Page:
The War of 1812 saw “Lucy Brewer”, the first woman to ever serve in the Marine Corps, reportedly forced to disguise herself as a man in order to serve as a sharpshooter aboard the USS Constitution and defend the United States.
In 1918, Opha Mae Johnson followed Brewer as the first official enlisted female Marine following the Secretary of the Navy’s decision to allow women to enlist for clerical duty in the Marine Corps Reserve.
Because of their resilience, desire to serve their country, and drive to exemplify their equality with their male counterparts, today the nation honors them, and all women, for Women’s History Month every March.
The women of 2nd Marine Logistics Group (MLG) in Camp Lejeune, N.C. are living up to the legacy of their sisters-in-arms, who for the past seventy-five years, have set the standard for selfless service in the Corps, serving in vital billets around the logistics combat element for II Marine Expeditionary Force.
These women, along with countless other female Marines, proved that they can do just as much as their male counterparts, leading to the 2015 repeal of the ban on women in combat arms by former Defense Secretary Ashton Carter, enabling service for women throughout the MLG.
“When I heard that females were allowed to enlist in combat jobs I was extremely motivated,” said 1st Lt. Briana Barca, executive officer of 2nd Transportation Battalion’s Alpha Company. “For combat jobs—or for any job in the Marine Corps—your gender shouldn’t matter. I know females are always going to be a minority in the combat arms, but that shouldn’t stop [them] from accomplishing what [they] want.”
Even with the combat ban lifted, women have continued to face scrutiny from service members, civilians, and lawmakers alike. Despite the adversity, female Marines are marching steadily forward, serving in critical roles throughout the MLG and the Marine Corps as a whole.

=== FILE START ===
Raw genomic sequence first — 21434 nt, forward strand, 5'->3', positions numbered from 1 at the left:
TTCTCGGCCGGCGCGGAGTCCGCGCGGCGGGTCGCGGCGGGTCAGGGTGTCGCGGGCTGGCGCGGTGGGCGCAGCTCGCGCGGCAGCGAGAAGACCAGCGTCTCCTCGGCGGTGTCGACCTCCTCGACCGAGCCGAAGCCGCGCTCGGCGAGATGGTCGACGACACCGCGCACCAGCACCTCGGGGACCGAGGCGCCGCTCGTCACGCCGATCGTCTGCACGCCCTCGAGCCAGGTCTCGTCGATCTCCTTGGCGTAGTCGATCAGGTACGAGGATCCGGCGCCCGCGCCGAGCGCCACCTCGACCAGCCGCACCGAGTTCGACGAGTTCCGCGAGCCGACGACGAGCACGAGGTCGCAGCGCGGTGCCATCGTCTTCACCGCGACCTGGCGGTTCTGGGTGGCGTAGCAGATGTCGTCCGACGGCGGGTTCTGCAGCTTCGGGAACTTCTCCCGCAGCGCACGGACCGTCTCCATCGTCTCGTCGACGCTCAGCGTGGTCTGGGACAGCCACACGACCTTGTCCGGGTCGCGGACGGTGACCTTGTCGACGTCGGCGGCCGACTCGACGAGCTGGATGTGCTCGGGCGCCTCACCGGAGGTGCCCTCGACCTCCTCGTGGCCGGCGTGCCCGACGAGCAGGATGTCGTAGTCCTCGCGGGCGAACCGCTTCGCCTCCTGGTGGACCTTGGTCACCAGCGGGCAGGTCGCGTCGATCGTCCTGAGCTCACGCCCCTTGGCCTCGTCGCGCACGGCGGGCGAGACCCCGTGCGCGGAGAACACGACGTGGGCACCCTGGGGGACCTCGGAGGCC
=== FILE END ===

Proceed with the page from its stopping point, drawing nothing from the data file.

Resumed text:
“I knew that coming into the Marine Corps I was going to be automatically judged because of [my gender],” said Barca. “There is a stereotype that … it’s harder for us to meet the standard physically. Our bodies are obviously built differently than theirs—and we sometimes have to work harder than they do—but if [women] put in the time and effort, we can be just as competitive.”
Aside from operational hurdles, women have also had to struggle with ancillary changes to their daily functioning in uniform, as the Corps has worked to fully integrate them into its rank-and-file over the past century.
1st Sgt. Jessica Davila, Company First Sergeant for Combat Logistics Battalion 2’s Headquarters and Service Company, has seen many adjustments to uniform regulations over her 15-year career—changes which she feels have finally given women the ability to embrace their identity while serving as Marines.
“When I was a junior Marine we weren't allowed to wear earrings,” said Davila. “Then I remember reading the change to the order, and I was excited about it. The next day, I showed up to work with earrings while wearing my service ‘charlie’ uniform.”
1st Sgt. Davila sees more progressive changes as critical to promoting the acceptance of feminism amongst Marines. She hopes these changes will help battle endemic sexism and misogyny, which have been a high-profile problem for women around the Department of Defense.
Marines are known for being the first to fight when the nation calls to defend its sovereignty. They are the nation’s shock troops and 9-1-1 force—regardless of gender. The women of 2nd MLG are proud to be part of that legacy and seek to continue making positive changes which promise to influence future generations of women in the Corps.
“As women, we should be proud of the fact that we are able to embrace our femininity and self-identity while serving in such a male dominant branch,” said Davila. “By simply being able to wear make-up, wear earrings, and [have] the option to wear a skirt [we are allowed] to present to the world that yes, we are serving in the most elite fighting force in the world, and there is nothing wrong with feeling beautiful while doing so.”